Connect with us

Local News

Abilene businesses cancel nonessential events following push from Hendrick Medical Center



ABILENE, TX — Businesses in the Key City are already stepping up and canceling nonessential events after Hendrick Medical Center has asked for help in slowing the spread of COVID-19.

Last week Hendrick Medical Center issued a letter to the community to give warning about dwindling ICU and hospital capacity.

In the letter, healthcare professionals stressed to the public, “What you do today affects what happens to our community and our economy in the next two to four weeks.”

The Paramount and Abilene Community Theatre (ACT) have already canceled events in November.

Over at ACT, the stage was set for “Other Desert Cities.”

The couch was set with fluffed pillows, the fireplace ready for a fire and a table set for four, but on the marks, no actors.

“The last show that I actually did was with the director of this show,” said actress Hope Hargrove. “I want to say 2017, 2016.”

After years of waiting in the wings, the curtains were set to open on Hargrove Friday, until the pandemic pushed a cancellation once again.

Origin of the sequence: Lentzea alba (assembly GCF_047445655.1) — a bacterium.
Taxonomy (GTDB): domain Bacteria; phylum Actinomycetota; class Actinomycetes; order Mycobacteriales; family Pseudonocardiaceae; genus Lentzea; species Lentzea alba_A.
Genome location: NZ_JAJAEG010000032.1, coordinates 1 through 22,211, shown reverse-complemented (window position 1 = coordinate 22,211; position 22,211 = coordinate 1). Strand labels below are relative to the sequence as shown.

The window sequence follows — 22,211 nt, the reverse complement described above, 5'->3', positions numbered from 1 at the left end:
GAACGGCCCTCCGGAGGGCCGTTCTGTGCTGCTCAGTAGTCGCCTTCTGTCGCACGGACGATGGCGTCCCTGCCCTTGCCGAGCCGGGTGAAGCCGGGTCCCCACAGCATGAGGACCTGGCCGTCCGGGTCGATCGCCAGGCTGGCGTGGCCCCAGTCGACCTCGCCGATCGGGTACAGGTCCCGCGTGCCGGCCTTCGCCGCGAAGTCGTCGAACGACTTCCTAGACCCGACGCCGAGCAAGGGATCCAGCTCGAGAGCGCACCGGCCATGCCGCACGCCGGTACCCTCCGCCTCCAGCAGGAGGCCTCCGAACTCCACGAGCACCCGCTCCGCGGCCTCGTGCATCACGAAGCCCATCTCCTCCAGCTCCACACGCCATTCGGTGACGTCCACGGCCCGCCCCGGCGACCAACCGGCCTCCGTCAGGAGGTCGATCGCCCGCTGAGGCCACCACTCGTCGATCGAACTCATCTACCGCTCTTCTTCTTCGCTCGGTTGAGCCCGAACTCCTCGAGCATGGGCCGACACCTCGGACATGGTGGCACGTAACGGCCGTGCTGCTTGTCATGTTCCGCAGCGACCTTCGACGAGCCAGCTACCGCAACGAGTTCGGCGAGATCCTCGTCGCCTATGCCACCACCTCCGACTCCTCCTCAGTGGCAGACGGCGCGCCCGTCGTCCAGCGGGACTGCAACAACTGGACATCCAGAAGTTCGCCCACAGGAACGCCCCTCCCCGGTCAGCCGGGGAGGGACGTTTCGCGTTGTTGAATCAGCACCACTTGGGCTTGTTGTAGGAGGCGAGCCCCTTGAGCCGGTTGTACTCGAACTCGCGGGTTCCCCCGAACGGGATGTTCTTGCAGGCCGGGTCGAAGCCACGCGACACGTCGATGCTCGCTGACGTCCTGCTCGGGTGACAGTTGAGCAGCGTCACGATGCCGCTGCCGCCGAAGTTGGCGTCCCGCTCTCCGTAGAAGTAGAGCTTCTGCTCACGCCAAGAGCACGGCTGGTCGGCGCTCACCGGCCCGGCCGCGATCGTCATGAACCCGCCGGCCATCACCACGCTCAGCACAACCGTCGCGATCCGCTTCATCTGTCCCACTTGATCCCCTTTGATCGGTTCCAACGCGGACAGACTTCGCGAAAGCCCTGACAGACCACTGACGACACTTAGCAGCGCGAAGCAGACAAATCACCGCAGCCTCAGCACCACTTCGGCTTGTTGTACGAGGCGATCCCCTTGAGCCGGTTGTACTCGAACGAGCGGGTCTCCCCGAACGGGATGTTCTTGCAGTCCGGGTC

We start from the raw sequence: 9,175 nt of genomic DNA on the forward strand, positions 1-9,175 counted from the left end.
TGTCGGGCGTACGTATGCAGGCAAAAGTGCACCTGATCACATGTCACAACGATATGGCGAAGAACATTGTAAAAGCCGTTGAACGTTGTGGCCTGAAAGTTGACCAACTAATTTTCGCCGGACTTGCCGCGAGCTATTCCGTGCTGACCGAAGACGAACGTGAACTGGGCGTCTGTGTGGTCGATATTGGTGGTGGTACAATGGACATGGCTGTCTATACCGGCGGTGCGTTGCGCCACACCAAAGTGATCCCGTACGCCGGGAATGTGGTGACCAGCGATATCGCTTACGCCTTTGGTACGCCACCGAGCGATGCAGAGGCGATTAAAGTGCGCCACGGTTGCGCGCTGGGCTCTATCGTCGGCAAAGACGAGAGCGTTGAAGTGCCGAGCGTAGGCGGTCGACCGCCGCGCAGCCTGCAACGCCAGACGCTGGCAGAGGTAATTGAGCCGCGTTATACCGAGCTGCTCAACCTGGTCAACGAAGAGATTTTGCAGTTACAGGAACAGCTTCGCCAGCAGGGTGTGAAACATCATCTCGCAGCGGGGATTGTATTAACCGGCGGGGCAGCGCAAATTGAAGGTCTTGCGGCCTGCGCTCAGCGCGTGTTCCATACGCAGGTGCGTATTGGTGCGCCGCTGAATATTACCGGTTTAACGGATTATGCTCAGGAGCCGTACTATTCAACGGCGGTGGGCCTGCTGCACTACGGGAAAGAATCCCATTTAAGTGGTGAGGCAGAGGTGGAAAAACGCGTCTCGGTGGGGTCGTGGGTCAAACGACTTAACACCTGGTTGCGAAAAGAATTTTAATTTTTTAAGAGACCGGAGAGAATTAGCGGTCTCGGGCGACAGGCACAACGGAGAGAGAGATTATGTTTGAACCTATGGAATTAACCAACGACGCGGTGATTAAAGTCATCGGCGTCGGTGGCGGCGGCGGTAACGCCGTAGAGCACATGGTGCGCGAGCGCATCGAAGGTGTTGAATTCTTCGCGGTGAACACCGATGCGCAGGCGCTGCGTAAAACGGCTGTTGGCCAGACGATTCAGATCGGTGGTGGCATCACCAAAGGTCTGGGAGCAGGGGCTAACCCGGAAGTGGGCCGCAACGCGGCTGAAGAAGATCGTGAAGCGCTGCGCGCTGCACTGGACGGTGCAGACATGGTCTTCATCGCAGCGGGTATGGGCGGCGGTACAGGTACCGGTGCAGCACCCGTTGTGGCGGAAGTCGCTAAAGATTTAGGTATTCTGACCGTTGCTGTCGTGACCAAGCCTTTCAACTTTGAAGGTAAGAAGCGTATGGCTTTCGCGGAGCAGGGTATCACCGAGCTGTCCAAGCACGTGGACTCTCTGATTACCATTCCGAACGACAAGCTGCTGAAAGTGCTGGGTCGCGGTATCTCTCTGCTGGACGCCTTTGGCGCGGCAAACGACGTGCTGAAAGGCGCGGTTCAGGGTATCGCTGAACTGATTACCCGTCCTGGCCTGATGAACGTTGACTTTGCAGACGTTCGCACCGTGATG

The Abilene Community Theatre closed its doors and turned off the lights last week to help dim the risk of COVID-19.

“We want everybody to be safe, that includes our audience members,” said Hargrove.

Across town, there is another set of seats with no one to sit in them.

“It was a tough decision but an easy one all at the same time,” said Executive Director of the Paramount Theatre George Levesque.

Levesque says he and the board at the Paramount made the decision to cancel its showings in November following a push from Hendrick Medical Center.

“They made no bones about it, all events that were nonessential need to be canceled for the next two weeks so they can get a grip on the disease,” said Levesque.

Levesque says it was a decision to lead so others could follow, even if that meant losing money.

“When you close down, that stream of revenue, it’s gone and it’s a bit scary, but so is the virus,” said Levesque.

When any stage is empty, there is always one light left on, the ghost light.

That light now shines where actors should be performing a scene in a well-rehearsed play, but this scene is one Hargrove is hopeful won’t be the last.